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On Driver’s License Access

Thu, 10/31/2019 - 13:23

The East Hampton Town Anti-Bias Task Force will host an information forum on New York State’s new law allowing undocumented immigrants to obtain a driver’s license on Wednesday from 6 to 7:30 p.m. at the East Hampton Library.

Speaking will be Assemblyman Fred W. Thiele Jr., Minerva Perez, director of Organizacion Latino-Americana of Eastern Long Island, Chief Michael Sarlo of the East Hampton Town Police Department, and Andrew Strong, OLA’s general counsel.

The State Senate narrowly approved a bill that would afford undocumented immigrants an opportunity to obtain a driver’s license in June. Gov. Andrew M. Cuomo quickly signed it.

The law permits undocumented immigrants to obtain a “standard” license, the lowest of three levels of driver’s licenses being developed by the state. It grants full driving privileges while stating on its face that it is not acceptable as a federal identification. It would not provide a path to citizenship.

The state previously allowed undocumented residents to drive, but after the Sept. 11, 2001, terrorist attacks, then-Gov. George Pataki, citing a threat of terrorist infiltration, issued an executive order requiring applicants to prove their legal status before obtaining licenses.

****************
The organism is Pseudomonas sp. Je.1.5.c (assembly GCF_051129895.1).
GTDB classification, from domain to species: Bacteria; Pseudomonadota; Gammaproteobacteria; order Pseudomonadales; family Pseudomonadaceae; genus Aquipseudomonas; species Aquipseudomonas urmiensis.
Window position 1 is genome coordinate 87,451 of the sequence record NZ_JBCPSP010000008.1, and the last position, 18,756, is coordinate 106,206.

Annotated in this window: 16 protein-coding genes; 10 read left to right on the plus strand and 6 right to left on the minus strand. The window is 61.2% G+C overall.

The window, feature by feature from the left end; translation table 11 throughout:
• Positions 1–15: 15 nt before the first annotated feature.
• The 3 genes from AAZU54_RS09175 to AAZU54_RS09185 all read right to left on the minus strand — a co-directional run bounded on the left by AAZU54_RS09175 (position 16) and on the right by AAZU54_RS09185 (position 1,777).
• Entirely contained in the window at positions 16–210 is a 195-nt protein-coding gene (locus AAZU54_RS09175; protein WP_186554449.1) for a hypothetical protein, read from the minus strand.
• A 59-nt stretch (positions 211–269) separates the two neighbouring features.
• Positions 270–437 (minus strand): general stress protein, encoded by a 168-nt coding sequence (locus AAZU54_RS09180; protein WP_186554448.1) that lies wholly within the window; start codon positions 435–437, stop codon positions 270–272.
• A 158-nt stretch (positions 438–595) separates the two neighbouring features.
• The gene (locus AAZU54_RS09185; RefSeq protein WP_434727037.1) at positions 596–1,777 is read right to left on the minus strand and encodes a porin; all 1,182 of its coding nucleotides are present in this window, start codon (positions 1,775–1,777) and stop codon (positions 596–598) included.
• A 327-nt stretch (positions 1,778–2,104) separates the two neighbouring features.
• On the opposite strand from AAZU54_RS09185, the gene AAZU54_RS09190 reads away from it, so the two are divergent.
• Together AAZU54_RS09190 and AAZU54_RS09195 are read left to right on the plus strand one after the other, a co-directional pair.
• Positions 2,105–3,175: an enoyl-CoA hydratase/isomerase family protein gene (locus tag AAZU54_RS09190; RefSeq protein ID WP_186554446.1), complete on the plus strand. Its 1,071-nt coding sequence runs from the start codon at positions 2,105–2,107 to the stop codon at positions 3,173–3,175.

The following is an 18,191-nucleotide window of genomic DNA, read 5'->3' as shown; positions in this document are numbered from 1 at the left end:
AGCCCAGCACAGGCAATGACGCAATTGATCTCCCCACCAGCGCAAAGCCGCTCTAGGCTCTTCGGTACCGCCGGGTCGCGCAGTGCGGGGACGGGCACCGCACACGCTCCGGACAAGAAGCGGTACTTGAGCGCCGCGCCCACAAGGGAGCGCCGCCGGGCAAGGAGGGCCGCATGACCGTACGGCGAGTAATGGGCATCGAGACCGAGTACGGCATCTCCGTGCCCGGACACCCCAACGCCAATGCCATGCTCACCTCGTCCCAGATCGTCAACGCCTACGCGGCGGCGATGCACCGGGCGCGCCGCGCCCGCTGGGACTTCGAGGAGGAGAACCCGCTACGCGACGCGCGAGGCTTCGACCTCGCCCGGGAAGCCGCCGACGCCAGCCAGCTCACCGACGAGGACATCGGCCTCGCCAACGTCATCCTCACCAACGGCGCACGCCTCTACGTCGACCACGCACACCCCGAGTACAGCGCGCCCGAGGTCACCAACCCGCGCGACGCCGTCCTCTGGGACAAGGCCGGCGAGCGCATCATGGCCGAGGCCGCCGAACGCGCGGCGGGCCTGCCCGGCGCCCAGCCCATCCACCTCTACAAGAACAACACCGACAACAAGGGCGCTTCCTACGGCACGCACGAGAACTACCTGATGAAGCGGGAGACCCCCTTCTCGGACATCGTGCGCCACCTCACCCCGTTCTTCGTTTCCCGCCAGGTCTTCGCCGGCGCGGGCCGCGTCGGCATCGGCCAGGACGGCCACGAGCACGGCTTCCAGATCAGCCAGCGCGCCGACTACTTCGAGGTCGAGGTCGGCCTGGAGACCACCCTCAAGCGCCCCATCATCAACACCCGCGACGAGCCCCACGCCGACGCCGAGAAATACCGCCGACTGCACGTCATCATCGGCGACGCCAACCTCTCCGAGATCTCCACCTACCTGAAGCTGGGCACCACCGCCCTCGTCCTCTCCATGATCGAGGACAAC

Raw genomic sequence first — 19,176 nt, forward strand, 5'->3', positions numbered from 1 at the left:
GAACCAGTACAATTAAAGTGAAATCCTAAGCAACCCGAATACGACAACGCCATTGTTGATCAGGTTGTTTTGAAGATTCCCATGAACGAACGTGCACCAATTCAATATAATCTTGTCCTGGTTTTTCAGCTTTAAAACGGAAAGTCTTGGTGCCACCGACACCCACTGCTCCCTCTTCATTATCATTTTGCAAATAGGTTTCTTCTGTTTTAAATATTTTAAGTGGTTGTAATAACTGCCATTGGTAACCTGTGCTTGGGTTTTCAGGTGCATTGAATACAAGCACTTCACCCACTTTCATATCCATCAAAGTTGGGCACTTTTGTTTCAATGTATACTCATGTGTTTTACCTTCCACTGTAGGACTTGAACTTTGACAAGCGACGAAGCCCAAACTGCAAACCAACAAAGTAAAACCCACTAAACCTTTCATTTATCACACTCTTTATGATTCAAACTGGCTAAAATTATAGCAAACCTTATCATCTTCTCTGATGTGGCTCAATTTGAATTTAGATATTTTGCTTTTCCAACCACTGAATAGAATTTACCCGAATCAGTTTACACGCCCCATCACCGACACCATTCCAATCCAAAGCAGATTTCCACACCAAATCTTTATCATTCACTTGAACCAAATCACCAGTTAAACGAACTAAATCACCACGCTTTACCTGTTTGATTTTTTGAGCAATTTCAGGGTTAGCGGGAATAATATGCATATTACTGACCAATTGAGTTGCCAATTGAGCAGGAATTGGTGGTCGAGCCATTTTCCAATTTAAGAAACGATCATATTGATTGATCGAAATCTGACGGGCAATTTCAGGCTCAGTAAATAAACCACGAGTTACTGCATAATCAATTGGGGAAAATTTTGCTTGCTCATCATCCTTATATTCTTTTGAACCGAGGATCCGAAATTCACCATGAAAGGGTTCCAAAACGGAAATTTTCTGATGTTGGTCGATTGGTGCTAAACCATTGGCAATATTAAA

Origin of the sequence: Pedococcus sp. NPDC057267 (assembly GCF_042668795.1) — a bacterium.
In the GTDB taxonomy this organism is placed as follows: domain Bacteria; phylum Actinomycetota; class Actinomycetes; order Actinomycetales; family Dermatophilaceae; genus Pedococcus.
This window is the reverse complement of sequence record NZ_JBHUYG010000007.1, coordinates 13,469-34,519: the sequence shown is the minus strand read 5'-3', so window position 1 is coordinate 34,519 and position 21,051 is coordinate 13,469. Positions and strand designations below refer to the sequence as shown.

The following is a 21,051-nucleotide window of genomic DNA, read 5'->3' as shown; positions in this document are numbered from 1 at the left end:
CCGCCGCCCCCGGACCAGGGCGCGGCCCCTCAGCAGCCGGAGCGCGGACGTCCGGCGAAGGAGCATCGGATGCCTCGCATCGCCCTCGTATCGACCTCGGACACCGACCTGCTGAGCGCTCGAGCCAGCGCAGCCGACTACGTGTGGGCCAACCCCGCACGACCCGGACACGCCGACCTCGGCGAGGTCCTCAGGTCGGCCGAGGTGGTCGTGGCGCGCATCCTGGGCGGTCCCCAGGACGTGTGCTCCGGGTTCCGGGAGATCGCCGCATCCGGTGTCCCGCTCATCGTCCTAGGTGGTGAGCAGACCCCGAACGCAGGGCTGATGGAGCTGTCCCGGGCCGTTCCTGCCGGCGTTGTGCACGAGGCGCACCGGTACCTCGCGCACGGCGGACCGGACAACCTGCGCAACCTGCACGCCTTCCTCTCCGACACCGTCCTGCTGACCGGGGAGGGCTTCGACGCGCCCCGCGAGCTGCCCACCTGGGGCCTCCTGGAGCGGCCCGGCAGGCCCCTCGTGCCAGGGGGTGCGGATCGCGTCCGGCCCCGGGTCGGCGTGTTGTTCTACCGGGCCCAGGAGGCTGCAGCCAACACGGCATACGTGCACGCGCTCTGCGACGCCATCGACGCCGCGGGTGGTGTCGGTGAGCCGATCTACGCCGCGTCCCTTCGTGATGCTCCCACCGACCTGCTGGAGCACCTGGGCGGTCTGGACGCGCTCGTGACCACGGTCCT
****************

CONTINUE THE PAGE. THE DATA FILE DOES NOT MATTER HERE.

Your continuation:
Twelve other states and Washington, D.C., allow undocumented immigrants to drive.

Supporters say that the Driver’s License Access and Privacy Act, known as the Green Light bill, will result in more drivers who are properly licensed, educated, and tested; a greater likelihood that an immigrant driver is operating a registered, inspected, and insured vehicle, and increased cooperation with law enforcement for traffic safety as well as for all crimes.

The new law, which will take effect in December, will have a measurable local impact, Supervisor Peter Van Scoyoc said upon the bill’s passage.

“This was a very important effort,” he said in June, “and affects the East End very much. We have a number of people in town who rely on vehicles to get around, and we don’t really have a public transportation system to afford those people access to work, to doctor’s appointments, to grocery stores, to schools, and whatnot. We think this is an effort that will result in safer roadways for all, more licensed drivers, insured drivers, better drivers.”


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